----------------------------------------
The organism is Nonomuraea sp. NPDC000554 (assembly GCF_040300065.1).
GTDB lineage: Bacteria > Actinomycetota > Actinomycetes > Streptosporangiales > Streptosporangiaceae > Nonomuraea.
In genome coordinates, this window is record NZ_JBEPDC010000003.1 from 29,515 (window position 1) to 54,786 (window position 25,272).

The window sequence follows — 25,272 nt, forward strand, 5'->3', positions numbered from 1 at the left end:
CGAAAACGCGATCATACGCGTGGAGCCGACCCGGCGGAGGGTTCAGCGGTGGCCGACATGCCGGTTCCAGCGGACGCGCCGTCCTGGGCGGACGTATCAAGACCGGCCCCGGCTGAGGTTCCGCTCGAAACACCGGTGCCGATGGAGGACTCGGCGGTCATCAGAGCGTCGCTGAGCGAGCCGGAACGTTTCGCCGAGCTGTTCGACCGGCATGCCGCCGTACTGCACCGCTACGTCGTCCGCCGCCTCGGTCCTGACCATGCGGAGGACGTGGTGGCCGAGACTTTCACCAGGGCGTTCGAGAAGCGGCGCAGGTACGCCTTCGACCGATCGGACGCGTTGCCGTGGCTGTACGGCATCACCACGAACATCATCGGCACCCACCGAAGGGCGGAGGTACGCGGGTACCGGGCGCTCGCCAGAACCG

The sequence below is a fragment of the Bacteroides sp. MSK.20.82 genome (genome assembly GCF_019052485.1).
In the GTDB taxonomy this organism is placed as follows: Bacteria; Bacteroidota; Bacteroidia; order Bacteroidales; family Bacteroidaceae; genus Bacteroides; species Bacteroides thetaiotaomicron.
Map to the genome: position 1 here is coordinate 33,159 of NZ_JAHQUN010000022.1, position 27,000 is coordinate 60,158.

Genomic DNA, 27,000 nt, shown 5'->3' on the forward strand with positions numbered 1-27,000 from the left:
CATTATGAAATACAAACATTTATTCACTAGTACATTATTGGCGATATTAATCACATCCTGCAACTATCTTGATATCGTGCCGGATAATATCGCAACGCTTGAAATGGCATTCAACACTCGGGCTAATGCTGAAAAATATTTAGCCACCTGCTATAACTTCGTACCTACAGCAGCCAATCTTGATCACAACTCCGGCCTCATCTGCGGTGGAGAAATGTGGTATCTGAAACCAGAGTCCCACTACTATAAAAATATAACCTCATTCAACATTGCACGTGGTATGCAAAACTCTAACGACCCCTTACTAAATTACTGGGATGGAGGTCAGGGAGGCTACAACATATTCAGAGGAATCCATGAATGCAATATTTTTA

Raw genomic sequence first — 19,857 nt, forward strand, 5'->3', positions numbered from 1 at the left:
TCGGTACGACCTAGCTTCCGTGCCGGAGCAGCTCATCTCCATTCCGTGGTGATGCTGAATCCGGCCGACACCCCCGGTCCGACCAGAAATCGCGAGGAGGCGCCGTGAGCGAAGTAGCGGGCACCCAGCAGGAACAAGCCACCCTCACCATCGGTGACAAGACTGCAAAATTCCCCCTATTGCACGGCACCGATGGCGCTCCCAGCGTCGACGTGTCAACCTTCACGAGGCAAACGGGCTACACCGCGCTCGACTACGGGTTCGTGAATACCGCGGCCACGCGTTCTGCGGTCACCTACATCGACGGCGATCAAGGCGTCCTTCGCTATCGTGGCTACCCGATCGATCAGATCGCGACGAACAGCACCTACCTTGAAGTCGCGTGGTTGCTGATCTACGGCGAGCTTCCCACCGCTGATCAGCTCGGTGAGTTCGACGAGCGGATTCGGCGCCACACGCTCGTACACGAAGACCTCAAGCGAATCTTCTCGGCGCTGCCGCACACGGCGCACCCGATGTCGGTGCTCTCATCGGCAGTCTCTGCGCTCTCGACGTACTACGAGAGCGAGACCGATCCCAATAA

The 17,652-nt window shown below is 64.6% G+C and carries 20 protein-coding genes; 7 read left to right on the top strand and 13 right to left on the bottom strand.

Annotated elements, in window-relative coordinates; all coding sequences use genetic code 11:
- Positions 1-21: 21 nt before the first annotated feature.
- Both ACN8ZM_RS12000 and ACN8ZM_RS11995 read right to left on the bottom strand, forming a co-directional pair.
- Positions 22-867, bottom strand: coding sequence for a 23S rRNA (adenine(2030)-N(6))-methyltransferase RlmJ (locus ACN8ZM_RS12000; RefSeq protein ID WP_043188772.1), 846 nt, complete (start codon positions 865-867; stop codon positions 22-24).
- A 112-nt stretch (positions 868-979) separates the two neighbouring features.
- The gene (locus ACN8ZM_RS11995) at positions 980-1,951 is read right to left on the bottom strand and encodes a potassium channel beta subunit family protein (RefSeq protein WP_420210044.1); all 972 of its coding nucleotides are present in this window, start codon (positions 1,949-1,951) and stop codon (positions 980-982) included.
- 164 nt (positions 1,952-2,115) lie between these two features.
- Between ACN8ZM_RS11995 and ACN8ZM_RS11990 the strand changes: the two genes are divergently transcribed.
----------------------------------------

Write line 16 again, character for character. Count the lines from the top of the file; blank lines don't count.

- Both ACN8ZM_RS12000 and ACN8ZM_RS11995 read right to left on the bottom strand, forming a co-directional pair.